TREA update Newsletter (10/10/2018)

October 10, 2018
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 Inside this issue
TREA “The Enlisted Association” Washington Update
TREA “The Enlisted Association” Washington Update
Congress is Half There
The House of Representatives is in recess until after the November elections. The Senate, however, is still in session and apparently will be for a couple more weeks.

In any event, passage of any more legislation during this Congress (which will end whenever they officially adjourn sometime in December) that pertains to military people is highly unlikely, with the possible exception of one thing: the Blue Water Navy presumption bill.

The Blue Water Navy Vietnam Veterans Act (HR 299) would extend Agent Orange disability benefits and health care to between 70,000 and 90,000 veterans who served aboard ships in territorial waters off Vietnam during the war, and today suffer ailments associated with herbicides sprayed across its jungles for years.

The House passed the bill back in June and we all thought it would go through the Senate reasonably quickly. But then at the end of July the Department of Veterans Affairs testified before the Senate Veterans Affairs Committee and told them the VA opposes the bill. Since then, the bill has been stuck and although there is still a chance the Senate could pass the bill, most people are very doubtful that will happen.

Both the House and Senate must come back to finish their work after the elections because about a third of the government is funded for fy 2019 only until December 7. Just what they will work on when they return besides funding legislation is unclear, and could be determined by the results of the elections.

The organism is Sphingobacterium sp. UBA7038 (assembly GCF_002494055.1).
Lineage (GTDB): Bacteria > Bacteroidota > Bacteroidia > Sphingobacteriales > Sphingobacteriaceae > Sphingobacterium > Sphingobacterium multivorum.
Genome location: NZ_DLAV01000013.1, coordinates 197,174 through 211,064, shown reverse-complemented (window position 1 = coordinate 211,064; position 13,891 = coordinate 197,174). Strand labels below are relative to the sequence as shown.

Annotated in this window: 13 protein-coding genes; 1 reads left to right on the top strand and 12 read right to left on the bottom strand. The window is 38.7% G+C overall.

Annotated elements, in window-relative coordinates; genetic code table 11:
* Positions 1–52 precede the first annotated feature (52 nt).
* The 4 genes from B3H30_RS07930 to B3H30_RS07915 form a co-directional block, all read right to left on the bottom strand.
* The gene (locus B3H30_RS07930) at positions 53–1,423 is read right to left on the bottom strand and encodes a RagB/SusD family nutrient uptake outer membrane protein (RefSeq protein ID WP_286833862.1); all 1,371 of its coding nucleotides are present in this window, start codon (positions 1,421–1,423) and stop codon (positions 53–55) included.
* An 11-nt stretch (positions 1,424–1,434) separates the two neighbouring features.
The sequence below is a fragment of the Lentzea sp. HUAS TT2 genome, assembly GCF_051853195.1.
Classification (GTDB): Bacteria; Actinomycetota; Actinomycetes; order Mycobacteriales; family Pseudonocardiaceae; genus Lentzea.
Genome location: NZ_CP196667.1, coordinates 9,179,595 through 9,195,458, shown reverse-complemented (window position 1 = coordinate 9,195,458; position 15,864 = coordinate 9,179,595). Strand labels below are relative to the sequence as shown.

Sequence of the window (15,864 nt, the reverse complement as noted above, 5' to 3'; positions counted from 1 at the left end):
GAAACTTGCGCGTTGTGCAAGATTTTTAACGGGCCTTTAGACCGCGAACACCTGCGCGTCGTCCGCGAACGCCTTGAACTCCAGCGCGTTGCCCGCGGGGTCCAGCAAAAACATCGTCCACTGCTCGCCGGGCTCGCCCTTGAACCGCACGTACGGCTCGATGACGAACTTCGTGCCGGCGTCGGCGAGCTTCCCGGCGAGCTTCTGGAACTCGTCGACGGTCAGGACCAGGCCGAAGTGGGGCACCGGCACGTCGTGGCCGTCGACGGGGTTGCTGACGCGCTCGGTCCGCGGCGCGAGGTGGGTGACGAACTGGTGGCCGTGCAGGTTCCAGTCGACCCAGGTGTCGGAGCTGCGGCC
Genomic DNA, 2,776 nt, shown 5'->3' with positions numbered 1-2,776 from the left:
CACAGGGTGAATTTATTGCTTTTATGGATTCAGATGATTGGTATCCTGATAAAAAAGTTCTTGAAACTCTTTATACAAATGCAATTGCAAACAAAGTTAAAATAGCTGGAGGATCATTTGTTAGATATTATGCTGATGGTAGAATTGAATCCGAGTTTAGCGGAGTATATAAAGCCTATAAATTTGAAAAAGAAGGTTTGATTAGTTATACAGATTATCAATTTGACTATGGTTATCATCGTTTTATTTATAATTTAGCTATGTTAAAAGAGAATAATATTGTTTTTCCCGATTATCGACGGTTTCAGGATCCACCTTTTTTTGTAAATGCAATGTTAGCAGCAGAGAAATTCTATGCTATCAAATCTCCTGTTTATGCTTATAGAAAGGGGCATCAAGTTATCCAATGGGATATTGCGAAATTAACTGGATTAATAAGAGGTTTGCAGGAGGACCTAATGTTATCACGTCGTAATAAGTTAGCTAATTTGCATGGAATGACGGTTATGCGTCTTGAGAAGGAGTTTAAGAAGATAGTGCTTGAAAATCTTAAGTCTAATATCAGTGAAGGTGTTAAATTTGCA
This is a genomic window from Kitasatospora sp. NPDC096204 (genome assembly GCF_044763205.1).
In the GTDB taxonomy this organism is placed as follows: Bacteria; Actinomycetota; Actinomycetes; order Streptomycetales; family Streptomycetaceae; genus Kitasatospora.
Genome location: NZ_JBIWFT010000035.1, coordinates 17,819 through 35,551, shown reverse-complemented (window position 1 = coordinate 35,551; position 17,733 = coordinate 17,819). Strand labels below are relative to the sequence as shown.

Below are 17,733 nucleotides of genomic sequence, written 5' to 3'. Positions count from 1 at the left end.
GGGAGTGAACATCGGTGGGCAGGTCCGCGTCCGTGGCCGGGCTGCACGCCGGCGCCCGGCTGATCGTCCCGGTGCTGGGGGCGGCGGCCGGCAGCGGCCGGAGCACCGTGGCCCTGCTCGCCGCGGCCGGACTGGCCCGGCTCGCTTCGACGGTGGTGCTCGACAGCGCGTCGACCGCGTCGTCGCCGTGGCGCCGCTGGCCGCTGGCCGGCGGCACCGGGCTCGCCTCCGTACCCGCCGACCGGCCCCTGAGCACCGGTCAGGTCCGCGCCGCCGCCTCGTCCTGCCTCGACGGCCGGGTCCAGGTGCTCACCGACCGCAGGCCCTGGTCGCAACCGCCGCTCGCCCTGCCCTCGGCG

TREA supports the bill and has lobbied in favor of it but we are troubled by the way the House chose to pay for it – by forcing other veterans to pay more for their benefits and using that money to pay for HR 299. We are opposed in principle to cutting some veterans’ benefits in order to pay for other veterans’ benefits.

If HR 299 does not pass this year we will have to start over next year and, hopefully, we can find a different way to pay for the measure.

New veterans bills continue to be introduced in Congress but they will all be dead at the end of the year. That’s because any bill that does not get passed during the current session of Congress automatically dies and must be reintroduced next year in the new Congress.


New Dental Insurance Plans Available to See and Compare
We are fast approaching “open season” when you have to choose new dental insurance if you want coverage next year. The start date will be November 12.

As we have been alerting you for months, the current TRICARE Retiree Dental Plan (TRDP) will end on December 31 of this year. If you want dental insurance for next year you must enroll in one of the plans offered by the Federal Employees Dental and Vision Insurance Program (FEDVIP). You can view the plans now and compare what they offer by going to this website:

President Signs COLA Bill into Law

Yesterday President Trump signed HR 4958, the bipartisan Veterans Compensation Cost-of-Living Adjustment Act of 2018 into law.

While Social Security benefits are automatically adjusted annually to keep pace with inflation, Congress must pass legislation every year to increase the rates of veteran disability compensation. The Veterans Compensation Cost-of-Living Adjustment Act of 2018 will increase the rates of compensation for veterans with service-connected disabilities as well as the rates of dependency and indemnity compensation for the survivors of certain disabled veterans as of December 1, 2018, and by the same percentage as Social Security beneficiaries.

The size of the COLA has not yet been determined but will be announced soon. We expect it to be somewhere around 2.6 percent.

Afghanistan – 17 Years and Counting

On Oct. 7, 2001, detachments of Army Special Forces soldiers dropped into Afghanistan to launch the first counterattack against terrorist forces following 9-11.

Seventeen years later we are still at war there. The U.S. has suffered about 58,000 casualties killed and wounded.

The U.S. has 180,000 soldiers deployed in 140 countries and the number shows no sign of coming down.

The most recent American casualty in Afghanistan was an Army National Guardsman from North Carolina who was killed just a few days ago.


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